A 20-year-old rookie. Jason Heyward got his rudest awakening yet during Friday’s extra-inning 5-4 loss to the Giants, going 0-for-5 with four strikeouts and a walk.
Giants manager Bruce Bochy told the San Jose Mercury news that they intended to pitch the rookie phenom “under the ground,” and they did just that, getting him to strike out four times swinging, three of them on pitches in the dirt. After Friday’s action, Heyward is hitless in his last 11 at-bats. He has an 8-to-1 strikeout-to-walk ratio over his first 17 major league at-bats.
According to what he told John Shea of the San Francisco Chronicle, Heyward understands that it’s all about adjustments from here on out:
“A game like this, if you don’t learn from it, you don’t do anyone a
favor,” said Heyward, 20. “That’s what baseball’s about. That’s what
life’s about. Adjustments. Learn from it. Be more patient. Get a feel
for the strike zone.”
Friday’s starter Jonathan Sanchez told the Chronicle that he saw a similar pattern emerge after Pablo Sandoval’s initial success:
“It’s what happened to Pablo (Sandoval) in the beginning. They were
throwing it in the dirt, and he was swinging at everything. He made
This is more significant for basketball fans than baseball fans, but Magic Johnson is taking over basketball operations for the Los Angeles Lakers. Dan Feldman over at PBT has the full story on that.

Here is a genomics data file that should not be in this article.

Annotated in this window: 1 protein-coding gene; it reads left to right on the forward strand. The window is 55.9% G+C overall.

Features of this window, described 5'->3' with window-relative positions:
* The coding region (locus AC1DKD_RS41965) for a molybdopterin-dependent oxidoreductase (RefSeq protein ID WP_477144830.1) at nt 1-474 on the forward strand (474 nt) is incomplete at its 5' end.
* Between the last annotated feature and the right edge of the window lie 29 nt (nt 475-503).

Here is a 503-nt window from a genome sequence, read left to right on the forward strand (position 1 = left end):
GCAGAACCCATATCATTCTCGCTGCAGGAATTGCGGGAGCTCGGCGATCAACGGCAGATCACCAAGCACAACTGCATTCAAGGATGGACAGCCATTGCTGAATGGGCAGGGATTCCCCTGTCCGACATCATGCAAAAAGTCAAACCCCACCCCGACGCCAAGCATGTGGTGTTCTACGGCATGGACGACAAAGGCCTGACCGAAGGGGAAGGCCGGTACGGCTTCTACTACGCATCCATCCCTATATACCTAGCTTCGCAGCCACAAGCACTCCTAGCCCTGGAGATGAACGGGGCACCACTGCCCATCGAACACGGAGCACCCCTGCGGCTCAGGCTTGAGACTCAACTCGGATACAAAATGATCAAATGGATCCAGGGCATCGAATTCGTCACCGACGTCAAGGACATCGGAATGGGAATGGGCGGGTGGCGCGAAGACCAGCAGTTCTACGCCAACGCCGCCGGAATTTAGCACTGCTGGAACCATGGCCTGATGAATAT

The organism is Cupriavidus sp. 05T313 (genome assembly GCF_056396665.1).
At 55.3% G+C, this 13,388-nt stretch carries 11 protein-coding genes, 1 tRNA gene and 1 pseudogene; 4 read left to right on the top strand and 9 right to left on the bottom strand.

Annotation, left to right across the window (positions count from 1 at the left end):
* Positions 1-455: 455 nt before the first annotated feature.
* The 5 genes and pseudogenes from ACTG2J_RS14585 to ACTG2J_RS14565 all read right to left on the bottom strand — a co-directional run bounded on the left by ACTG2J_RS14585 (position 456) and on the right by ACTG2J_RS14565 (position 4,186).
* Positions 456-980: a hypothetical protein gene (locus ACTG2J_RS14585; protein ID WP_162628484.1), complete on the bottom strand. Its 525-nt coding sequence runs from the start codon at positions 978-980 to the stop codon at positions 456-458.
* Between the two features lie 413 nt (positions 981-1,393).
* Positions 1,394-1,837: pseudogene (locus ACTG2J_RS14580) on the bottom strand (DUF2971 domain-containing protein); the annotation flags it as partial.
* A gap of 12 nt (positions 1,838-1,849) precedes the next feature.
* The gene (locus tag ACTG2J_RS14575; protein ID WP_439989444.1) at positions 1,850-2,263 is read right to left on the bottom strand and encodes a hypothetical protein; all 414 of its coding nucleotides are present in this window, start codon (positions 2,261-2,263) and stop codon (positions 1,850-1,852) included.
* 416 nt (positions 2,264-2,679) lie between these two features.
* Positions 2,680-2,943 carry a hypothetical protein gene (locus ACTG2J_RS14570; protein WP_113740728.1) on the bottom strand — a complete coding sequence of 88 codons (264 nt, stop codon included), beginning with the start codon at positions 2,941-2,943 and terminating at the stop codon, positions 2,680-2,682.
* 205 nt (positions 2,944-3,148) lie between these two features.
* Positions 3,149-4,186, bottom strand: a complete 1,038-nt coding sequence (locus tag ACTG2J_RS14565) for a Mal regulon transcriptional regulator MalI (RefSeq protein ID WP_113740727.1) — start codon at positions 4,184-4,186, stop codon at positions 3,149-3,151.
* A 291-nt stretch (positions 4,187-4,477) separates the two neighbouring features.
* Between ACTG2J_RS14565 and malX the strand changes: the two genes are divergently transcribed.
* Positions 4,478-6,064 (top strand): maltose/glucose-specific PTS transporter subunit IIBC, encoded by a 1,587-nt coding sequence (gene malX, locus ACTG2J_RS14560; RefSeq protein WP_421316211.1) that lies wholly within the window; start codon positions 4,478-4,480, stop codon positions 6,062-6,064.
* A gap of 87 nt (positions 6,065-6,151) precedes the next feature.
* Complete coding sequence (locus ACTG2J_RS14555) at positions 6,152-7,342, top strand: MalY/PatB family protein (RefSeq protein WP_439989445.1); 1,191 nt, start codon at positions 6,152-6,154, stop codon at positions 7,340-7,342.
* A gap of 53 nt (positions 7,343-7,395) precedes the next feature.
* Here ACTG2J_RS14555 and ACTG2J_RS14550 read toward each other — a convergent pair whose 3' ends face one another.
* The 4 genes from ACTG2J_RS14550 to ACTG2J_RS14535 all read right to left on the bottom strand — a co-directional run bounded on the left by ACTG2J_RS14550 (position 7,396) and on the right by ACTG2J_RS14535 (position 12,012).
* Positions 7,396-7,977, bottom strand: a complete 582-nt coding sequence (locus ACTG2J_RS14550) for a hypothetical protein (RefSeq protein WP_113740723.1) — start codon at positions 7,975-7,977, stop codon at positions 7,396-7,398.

For our purposes, you probably know that Johnson is part of the Dodgers ownership group. Anthony McCullough of the L.A. Times got comment from the Dodgers, saying that despite his new full-time job, his status with the Dodgers will be unchanged:
Maybe I’m alone in this, but I’m not entirely certain what Magic does with the Lakers, so the first clause in Kasten’s comment may be doing most of the heavy lifting here.
Jon Heyman reports that the Nationals are closing in on a deal with catcher Matt Wieters. Joel Sherman of the New York Post reports that it’s a two-year deal. UPDATE: Ken Rosenthal reports that the deal is for two years, at $21 million. There is an opt-out for him after year one. He will get $10 million in 2017 and, if he returns in 2018, he’ll get $11 million.
Wieters was not expected to go this long without signing, but his market, which many thought would be robust, never materialized. The Nats had been rumored to be interested for months, but they were apparently waiting to swoop in late and get what one presumes will be a bargain.
Wieters, 30, finished last season hitting .243/.302/.409 with 17 home runs and 66 RBI in 464 plate appearances. The Nationals currently have Derek Norris and Jose Lobaton, so who falls where in the catcher fight in Washington is unclear, but one presumes that Wieters getting a two-year deal puts him at the top of the depth chart.